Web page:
Having finally recovered its status as an agricultural superpower in 2018, one hundreds years after the October Revolution when the Tsarist Russia was the breadbasket of Europe, the phase one trade deal signed between China and the United States is causing worry in Moscow, which sees China-US agricultural trade as a threat to its wheat exports.
“The European reaction on the US-China deal, in which China commits to boosting purchases of US goods, raises fears,” said Russian Presidential Aide Maksim Oreshkin said in an interview with the Rossiya-24 TV news channel following the World Economic Forum in Davos, reported Russian state news agency TASS.
The agreement itself is not worrisome, Oreshkin said, adding though that a number of questions remain, for example, which principle China will use for shifting from European to US products, whether those will be market principles or additional barriers will appear for European products. “That means it is a catastrophe waiting to happen, which I do not expect in 2020, of course, but starting from 2021-2022 (Russia) together with the US, China and Europe and other countries will witness many disputes,” he explained.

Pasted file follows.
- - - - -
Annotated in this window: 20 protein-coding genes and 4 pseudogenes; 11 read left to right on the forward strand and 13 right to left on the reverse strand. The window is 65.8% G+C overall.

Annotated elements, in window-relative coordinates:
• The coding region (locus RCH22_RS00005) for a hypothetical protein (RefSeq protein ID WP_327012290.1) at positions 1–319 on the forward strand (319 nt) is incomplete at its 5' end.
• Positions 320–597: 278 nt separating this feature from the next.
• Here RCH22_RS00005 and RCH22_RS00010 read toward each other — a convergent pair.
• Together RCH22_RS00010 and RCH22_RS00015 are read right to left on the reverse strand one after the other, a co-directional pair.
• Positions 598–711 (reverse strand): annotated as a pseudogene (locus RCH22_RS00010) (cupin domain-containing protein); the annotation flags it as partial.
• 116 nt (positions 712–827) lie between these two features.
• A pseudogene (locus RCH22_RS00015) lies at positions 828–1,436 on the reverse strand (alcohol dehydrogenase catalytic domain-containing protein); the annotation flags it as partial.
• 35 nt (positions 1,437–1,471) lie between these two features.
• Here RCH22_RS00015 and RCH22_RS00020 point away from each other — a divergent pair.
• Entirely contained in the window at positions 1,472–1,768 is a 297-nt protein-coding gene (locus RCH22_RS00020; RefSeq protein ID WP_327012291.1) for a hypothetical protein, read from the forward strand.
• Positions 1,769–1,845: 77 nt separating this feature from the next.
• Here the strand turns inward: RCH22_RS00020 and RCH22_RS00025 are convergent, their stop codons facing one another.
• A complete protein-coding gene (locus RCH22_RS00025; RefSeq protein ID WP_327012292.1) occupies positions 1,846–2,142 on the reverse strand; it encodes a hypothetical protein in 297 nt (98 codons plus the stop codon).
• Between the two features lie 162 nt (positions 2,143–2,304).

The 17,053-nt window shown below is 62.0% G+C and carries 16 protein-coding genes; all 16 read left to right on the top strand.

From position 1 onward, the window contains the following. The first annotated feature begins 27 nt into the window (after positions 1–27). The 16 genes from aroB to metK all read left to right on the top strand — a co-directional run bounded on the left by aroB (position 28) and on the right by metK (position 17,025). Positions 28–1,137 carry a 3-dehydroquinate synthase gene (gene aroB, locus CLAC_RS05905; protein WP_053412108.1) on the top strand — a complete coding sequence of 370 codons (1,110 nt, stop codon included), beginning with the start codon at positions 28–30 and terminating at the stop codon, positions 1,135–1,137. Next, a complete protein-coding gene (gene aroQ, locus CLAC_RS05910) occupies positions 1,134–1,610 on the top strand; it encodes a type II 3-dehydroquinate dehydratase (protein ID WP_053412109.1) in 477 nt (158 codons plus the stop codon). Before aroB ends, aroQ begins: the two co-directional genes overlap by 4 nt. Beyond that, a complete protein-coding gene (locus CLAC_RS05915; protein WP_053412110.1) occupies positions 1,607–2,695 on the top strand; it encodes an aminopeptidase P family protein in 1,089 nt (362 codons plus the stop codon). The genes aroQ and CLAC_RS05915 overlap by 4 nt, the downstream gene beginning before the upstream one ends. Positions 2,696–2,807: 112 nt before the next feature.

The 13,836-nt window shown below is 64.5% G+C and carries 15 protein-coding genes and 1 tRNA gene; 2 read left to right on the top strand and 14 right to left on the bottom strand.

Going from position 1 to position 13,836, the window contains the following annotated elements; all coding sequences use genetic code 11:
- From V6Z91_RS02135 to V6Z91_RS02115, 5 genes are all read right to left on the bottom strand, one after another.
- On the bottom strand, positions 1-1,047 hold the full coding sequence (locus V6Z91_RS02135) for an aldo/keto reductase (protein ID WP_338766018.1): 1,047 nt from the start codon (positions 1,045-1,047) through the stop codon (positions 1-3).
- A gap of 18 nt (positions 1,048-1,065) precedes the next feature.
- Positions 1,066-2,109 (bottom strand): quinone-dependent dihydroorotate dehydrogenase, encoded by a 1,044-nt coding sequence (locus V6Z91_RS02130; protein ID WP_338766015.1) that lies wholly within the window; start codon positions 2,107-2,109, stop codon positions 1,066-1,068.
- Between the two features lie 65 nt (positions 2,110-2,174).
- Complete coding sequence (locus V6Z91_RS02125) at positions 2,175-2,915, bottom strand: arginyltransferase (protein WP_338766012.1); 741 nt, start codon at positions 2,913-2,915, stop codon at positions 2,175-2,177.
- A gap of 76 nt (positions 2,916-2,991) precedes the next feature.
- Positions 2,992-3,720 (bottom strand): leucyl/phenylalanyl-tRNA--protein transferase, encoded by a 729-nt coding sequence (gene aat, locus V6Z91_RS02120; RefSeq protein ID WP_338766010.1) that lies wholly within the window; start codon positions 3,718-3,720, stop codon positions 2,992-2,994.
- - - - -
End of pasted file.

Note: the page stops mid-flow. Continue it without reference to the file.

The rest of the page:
“I do not think that two-sidedness is the new future for international trade policy. We in Russia definitely remain fully supportive of multilateral formats, the WTO, and I should put it very simply – what is liked by two is not necessarily liked by the third and all others,” he emphasized.
After Western sanctions began to damage the Russian economy in 2014, Moscow pivoted east to China as a buyer of its products, including agriculture and hydrocarbons. Much has been made of this shift of focus by the Kremlin, but doubts have remained in Russia regarding the trustworthiness of Chinese leaders bearing gifts.
Now that question will be tested in international markets. Will China hurt Russia by buying more American products?
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